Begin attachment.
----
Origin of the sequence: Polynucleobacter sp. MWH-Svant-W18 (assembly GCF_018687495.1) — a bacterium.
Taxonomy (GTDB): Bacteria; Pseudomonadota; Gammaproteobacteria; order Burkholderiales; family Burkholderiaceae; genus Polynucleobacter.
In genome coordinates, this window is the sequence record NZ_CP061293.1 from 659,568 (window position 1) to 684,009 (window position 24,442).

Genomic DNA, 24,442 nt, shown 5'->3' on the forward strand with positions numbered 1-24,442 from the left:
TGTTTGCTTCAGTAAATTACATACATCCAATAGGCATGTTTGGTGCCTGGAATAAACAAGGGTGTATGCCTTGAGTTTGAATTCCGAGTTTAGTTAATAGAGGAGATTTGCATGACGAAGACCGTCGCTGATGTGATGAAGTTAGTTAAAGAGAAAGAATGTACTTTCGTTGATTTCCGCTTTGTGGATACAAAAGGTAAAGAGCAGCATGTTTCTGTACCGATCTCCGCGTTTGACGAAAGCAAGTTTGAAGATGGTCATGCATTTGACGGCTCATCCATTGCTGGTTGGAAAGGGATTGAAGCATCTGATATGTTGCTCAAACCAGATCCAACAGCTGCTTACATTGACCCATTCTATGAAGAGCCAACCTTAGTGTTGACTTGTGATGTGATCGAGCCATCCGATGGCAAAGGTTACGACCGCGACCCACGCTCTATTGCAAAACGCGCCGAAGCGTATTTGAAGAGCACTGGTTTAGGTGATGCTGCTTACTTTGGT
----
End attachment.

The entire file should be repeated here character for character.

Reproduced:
Origin of the sequence: Polynucleobacter sp. MWH-Svant-W18 (assembly GCF_018687495.1) — a bacterium.
Taxonomy (GTDB): Bacteria; Pseudomonadota; Gammaproteobacteria; order Burkholderiales; family Burkholderiaceae; genus Polynucleobacter.
In genome coordinates, this window is the sequence record NZ_CP061293.1 from 659,568 (window position 1) to 684,009 (window position 24,442).

Genomic DNA, 24,442 nt, shown 5'->3' on the forward strand with positions numbered 1-24,442 from the left:
TGTTTGCTTCAGTAAATTACATACATCCAATAGGCATGTTTGGTGCCTGGAATAAACAAGGGTGTATGCCTTGAGTTTGAATTCCGAGTTTAGTTAATAGAGGAGATTTGCATGACGAAGACCGTCGCTGATGTGATGAAGTTAGTTAAAGAGAAAGAATGTACTTTCGTTGATTTCCGCTTTGTGGATACAAAAGGTAAAGAGCAGCATGTTTCTGTACCGATCTCCGCGTTTGACGAAAGCAAGTTTGAAGATGGTCATGCATTTGACGGCTCATCCATTGCTGGTTGGAAAGGGATTGAAGCATCTGATATGTTGCTCAAACCAGATCCAACAGCTGCTTACATTGACCCATTCTATGAAGAGCCAACCTTAGTGTTGACTTGTGATGTGATCGAGCCATCCGATGGCAAAGGTTACGACCGCGACCCACGCTCTATTGCAAAACGCGCCGAAGCGTATTTGAAGAGCACTGGTTTAGGTGATGCTGCTTACTTTGGT